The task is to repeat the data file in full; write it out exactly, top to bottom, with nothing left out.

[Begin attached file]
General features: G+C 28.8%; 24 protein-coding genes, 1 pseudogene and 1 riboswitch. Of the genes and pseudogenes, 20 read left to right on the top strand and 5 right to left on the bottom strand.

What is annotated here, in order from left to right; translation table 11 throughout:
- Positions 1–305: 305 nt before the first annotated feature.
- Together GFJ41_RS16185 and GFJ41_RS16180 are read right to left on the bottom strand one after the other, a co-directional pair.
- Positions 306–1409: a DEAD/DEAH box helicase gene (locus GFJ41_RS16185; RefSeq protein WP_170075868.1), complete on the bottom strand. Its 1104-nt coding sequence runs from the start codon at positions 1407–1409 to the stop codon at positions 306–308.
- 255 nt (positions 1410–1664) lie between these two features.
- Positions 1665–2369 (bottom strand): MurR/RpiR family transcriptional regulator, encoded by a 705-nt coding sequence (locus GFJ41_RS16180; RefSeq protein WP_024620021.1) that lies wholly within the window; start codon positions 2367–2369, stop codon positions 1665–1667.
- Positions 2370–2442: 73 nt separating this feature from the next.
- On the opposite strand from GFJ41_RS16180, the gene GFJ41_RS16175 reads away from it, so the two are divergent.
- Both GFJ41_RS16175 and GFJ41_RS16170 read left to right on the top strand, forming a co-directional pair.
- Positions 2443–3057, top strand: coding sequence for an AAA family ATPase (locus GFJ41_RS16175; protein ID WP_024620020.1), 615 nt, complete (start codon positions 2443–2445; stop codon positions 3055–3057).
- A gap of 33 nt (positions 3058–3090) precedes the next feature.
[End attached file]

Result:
General features: G+C 28.8%; 24 protein-coding genes, 1 pseudogene and 1 riboswitch. Of the genes and pseudogenes, 20 read left to right on the top strand and 5 right to left on the bottom strand.

What is annotated here, in order from left to right; translation table 11 throughout:
- Positions 1–305: 305 nt before the first annotated feature.
- Together GFJ41_RS16185 and GFJ41_RS16180 are read right to left on the bottom strand one after the other, a co-directional pair.
- Positions 306–1409: a DEAD/DEAH box helicase gene (locus GFJ41_RS16185; RefSeq protein WP_170075868.1), complete on the bottom strand. Its 1104-nt coding sequence runs from the start codon at positions 1407–1409 to the stop codon at positions 306–308.
- 255 nt (positions 1410–1664) lie between these two features.
- Positions 1665–2369 (bottom strand): MurR/RpiR family transcriptional regulator, encoded by a 705-nt coding sequence (locus GFJ41_RS16180; RefSeq protein WP_024620021.1) that lies wholly within the window; start codon positions 2367–2369, stop codon positions 1665–1667.
- Positions 2370–2442: 73 nt separating this feature from the next.
- On the opposite strand from GFJ41_RS16180, the gene GFJ41_RS16175 reads away from it, so the two are divergent.
- Both GFJ41_RS16175 and GFJ41_RS16170 read left to right on the top strand, forming a co-directional pair.
- Positions 2443–3057, top strand: coding sequence for an AAA family ATPase (locus GFJ41_RS16175; protein ID WP_024620020.1), 615 nt, complete (start codon positions 2443–2445; stop codon positions 3055–3057).
- A gap of 33 nt (positions 3058–3090) precedes the next feature.